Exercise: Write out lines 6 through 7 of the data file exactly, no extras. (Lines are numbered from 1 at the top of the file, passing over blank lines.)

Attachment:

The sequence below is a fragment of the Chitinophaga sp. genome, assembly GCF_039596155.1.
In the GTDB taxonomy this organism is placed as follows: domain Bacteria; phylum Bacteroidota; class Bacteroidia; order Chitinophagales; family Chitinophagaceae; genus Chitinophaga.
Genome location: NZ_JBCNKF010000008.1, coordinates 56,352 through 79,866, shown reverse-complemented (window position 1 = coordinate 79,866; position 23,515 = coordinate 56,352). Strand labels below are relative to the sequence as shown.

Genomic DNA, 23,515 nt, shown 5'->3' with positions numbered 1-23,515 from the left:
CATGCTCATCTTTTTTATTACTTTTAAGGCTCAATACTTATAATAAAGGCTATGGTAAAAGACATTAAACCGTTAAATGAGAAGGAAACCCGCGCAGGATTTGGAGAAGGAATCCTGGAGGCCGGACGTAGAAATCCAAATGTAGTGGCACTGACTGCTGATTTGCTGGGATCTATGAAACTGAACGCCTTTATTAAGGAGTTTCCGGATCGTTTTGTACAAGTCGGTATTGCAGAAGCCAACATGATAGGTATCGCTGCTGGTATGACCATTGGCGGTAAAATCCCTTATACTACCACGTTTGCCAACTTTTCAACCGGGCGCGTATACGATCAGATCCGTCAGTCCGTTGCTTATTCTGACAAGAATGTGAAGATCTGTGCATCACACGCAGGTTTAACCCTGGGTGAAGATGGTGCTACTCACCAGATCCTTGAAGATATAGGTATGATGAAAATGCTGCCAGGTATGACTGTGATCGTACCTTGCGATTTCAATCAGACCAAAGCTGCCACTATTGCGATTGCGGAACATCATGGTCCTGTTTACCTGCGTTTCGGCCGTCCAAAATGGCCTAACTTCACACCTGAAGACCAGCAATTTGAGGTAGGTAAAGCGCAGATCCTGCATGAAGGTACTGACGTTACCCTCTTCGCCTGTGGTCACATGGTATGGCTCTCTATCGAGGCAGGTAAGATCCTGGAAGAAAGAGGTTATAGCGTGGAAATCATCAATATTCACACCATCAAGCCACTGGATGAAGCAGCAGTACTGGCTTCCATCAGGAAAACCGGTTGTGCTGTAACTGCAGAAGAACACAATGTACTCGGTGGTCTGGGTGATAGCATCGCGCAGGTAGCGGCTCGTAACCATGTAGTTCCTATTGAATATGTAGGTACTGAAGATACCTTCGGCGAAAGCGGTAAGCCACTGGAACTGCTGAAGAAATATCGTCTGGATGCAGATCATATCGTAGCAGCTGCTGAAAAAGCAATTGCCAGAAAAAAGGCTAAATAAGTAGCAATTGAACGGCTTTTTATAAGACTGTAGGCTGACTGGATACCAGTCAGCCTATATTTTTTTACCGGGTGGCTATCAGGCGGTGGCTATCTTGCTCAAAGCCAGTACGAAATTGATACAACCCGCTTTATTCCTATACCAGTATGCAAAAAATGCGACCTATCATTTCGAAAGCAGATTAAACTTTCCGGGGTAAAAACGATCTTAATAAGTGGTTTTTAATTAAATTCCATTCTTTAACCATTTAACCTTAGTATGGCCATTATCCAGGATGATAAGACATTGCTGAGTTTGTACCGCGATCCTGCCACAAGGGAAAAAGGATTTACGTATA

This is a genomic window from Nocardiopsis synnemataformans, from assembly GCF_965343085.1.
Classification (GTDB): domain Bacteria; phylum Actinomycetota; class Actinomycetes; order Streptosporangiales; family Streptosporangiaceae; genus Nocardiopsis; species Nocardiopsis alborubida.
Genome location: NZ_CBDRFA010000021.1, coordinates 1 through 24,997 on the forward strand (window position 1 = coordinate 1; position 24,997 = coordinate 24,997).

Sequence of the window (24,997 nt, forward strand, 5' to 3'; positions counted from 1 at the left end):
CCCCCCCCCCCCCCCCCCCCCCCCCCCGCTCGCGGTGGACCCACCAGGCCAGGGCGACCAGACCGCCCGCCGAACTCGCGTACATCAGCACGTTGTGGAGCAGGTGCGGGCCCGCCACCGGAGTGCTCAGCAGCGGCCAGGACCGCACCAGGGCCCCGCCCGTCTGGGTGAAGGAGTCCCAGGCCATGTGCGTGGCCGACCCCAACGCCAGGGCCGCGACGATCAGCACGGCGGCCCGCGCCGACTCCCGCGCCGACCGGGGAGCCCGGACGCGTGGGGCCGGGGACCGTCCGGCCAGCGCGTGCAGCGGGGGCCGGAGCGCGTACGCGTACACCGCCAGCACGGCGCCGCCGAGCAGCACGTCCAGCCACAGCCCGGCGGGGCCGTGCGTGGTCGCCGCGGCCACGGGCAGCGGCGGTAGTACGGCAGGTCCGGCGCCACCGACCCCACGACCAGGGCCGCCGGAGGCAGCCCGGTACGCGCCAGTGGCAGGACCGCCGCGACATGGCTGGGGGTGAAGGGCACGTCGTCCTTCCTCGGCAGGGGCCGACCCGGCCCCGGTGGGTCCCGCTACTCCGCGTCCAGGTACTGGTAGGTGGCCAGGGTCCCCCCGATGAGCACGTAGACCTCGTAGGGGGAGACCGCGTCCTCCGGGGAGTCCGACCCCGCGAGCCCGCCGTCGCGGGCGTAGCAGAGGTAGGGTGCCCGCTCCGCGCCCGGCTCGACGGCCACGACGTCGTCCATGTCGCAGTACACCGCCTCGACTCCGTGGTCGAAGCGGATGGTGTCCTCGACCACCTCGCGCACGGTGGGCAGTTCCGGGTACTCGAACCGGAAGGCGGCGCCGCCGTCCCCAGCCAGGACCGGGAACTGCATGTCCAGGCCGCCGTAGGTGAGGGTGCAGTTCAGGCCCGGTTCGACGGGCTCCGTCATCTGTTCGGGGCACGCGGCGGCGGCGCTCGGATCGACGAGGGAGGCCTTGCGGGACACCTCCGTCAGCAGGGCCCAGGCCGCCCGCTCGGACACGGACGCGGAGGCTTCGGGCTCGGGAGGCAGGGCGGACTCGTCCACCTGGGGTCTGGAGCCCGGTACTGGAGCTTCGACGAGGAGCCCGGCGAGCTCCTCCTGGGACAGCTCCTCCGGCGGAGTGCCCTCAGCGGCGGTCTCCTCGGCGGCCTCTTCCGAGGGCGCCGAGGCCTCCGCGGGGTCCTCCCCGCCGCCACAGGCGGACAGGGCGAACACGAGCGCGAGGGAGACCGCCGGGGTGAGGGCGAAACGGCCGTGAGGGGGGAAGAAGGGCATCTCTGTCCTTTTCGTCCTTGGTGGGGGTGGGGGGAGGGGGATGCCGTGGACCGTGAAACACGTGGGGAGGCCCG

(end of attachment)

This is a genomic window from Nocardiopsis synnemataformans, from assembly GCF_965343085.1.
Classification (GTDB): domain Bacteria; phylum Actinomycetota; class Actinomycetes; order Streptosporangiales; family Streptosporangiaceae; genus Nocardiopsis; species Nocardiopsis alborubida.